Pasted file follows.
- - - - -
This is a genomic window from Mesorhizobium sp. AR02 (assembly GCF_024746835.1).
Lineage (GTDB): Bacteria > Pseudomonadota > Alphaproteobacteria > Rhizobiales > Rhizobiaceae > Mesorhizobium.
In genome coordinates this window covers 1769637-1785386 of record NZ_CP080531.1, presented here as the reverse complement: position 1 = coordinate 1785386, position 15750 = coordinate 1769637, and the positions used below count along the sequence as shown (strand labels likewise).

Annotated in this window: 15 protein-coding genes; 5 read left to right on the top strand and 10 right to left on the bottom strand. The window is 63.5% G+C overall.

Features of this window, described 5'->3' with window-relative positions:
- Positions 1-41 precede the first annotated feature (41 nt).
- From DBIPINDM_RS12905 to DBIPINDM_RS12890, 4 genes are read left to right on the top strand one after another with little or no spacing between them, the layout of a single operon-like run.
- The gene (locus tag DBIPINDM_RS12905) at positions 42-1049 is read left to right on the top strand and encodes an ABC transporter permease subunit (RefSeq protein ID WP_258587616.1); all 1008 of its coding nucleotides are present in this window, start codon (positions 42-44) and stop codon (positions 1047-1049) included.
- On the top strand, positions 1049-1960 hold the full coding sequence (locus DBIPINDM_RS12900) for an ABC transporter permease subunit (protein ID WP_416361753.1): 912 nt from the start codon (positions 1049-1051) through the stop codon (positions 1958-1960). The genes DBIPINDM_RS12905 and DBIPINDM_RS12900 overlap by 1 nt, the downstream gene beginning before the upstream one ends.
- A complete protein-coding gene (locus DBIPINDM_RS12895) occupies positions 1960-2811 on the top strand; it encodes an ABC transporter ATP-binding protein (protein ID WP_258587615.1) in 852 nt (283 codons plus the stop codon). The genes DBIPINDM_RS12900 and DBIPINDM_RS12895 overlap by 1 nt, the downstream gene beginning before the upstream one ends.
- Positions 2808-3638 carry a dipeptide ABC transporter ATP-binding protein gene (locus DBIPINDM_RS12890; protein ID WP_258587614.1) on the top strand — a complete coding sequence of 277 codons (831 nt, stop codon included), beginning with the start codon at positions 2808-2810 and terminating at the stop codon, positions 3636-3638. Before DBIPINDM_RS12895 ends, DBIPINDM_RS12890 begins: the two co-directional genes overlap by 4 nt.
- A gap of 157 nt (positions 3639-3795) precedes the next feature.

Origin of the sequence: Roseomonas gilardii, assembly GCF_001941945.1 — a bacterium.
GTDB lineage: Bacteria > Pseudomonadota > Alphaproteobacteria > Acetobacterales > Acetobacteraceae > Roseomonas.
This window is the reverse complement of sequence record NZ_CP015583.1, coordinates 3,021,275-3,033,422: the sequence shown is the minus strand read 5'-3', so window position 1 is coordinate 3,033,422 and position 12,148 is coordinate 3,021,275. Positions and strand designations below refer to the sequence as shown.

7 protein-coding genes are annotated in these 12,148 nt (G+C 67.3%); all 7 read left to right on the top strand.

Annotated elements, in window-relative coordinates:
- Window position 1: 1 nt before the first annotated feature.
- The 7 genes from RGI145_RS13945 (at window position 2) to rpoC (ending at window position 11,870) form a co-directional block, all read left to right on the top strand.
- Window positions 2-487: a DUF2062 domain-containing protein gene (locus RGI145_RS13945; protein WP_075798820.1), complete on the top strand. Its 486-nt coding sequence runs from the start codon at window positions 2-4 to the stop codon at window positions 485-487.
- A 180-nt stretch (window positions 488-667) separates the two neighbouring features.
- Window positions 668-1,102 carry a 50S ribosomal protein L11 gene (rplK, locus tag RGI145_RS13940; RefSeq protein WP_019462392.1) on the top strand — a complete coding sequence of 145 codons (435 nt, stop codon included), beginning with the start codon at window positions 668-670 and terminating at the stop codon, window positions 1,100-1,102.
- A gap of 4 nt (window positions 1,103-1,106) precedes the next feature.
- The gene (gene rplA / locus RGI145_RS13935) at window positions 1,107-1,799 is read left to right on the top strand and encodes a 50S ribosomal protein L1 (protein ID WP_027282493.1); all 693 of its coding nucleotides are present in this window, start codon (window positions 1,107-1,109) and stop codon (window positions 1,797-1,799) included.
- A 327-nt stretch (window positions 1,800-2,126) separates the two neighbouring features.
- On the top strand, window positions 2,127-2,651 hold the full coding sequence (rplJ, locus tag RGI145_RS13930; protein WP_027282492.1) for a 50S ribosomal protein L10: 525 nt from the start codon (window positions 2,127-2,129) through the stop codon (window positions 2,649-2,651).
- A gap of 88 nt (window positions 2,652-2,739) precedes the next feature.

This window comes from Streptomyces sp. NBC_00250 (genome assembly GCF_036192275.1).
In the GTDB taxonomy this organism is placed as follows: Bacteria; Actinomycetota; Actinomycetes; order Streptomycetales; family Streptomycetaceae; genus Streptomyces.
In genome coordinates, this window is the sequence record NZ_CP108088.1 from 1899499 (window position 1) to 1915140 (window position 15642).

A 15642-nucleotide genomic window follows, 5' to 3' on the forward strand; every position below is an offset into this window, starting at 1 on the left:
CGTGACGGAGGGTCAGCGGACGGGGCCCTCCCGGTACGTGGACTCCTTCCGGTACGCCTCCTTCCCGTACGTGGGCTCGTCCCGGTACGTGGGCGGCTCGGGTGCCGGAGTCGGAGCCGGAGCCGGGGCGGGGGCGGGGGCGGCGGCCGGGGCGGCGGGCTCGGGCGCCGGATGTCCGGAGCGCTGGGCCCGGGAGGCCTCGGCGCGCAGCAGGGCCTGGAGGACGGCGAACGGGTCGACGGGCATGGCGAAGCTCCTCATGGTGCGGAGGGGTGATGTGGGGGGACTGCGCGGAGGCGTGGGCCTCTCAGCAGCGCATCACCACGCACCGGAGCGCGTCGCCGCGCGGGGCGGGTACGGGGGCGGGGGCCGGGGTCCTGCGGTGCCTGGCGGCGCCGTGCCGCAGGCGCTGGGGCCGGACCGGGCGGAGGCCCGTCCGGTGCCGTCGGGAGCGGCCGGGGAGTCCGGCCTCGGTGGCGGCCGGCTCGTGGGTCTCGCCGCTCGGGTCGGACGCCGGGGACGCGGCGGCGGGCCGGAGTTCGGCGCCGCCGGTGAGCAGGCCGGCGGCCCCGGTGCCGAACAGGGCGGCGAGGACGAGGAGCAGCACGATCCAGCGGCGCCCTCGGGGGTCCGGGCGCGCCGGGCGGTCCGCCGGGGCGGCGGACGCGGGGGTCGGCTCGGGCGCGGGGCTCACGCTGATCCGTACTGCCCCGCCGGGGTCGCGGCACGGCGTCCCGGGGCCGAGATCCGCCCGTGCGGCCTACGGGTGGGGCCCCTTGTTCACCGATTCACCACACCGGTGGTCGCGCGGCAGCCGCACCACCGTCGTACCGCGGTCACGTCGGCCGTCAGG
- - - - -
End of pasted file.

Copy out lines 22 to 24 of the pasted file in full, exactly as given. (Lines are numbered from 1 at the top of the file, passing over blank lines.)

- Window positions 668-1,102 carry a 50S ribosomal protein L11 gene (rplK, locus tag RGI145_RS13940; RefSeq protein WP_019462392.1) on the top strand — a complete coding sequence of 145 codons (435 nt, stop codon included), beginning with the start codon at window positions 668-670 and terminating at the stop codon, window positions 1,100-1,102.
- A gap of 4 nt (window positions 1,103-1,106) precedes the next feature.
- The gene (gene rplA / locus RGI145_RS13935) at window positions 1,107-1,799 is read left to right on the top strand and encodes a 50S ribosomal protein L1 (protein ID WP_027282493.1); all 693 of its coding nucleotides are present in this window, start codon (window positions 1,107-1,109) and stop codon (window positions 1,797-1,799) included.